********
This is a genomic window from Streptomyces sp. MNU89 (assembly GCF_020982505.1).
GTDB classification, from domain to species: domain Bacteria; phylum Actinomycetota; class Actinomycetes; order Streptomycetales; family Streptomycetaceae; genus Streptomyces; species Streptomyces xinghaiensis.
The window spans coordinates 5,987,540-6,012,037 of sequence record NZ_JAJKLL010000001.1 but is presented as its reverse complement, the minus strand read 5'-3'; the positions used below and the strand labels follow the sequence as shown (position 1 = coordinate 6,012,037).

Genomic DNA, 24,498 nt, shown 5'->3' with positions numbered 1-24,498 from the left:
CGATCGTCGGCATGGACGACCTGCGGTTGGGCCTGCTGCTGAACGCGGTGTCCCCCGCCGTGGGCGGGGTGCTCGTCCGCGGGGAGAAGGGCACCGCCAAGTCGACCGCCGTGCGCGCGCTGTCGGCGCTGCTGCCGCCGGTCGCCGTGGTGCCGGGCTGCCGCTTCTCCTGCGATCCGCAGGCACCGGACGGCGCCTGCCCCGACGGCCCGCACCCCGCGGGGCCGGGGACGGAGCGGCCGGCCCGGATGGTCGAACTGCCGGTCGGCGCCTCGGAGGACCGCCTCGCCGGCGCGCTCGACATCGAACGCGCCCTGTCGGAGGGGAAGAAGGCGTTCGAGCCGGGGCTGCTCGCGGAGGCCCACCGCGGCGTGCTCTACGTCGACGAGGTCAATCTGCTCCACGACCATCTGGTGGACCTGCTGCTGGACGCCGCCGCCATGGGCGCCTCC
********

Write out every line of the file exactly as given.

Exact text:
This is a genomic window from Streptomyces sp. MNU89 (assembly GCF_020982505.1).
GTDB classification, from domain to species: domain Bacteria; phylum Actinomycetota; class Actinomycetes; order Streptomycetales; family Streptomycetaceae; genus Streptomyces; species Streptomyces xinghaiensis.
The window spans coordinates 5,987,540-6,012,037 of sequence record NZ_JAJKLL010000001.1 but is presented as its reverse complement, the minus strand read 5'-3'; the positions used below and the strand labels follow the sequence as shown (position 1 = coordinate 6,012,037).

Genomic DNA, 24,498 nt, shown 5'->3' with positions numbered 1-24,498 from the left:
CGATCGTCGGCATGGACGACCTGCGGTTGGGCCTGCTGCTGAACGCGGTGTCCCCCGCCGTGGGCGGGGTGCTCGTCCGCGGGGAGAAGGGCACCGCCAAGTCGACCGCCGTGCGCGCGCTGTCGGCGCTGCTGCCGCCGGTCGCCGTGGTGCCGGGCTGCCGCTTCTCCTGCGATCCGCAGGCACCGGACGGCGCCTGCCCCGACGGCCCGCACCCCGCGGGGCCGGGGACGGAGCGGCCGGCCCGGATGGTCGAACTGCCGGTCGGCGCCTCGGAGGACCGCCTCGCCGGCGCGCTCGACATCGAACGCGCCCTGTCGGAGGGGAAGAAGGCGTTCGAGCCGGGGCTGCTCGCGGAGGCCCACCGCGGCGTGCTCTACGTCGACGAGGTCAATCTGCTCCACGACCATCTGGTGGACCTGCTGCTGGACGCCGCCGCCATGGGCGCCTCC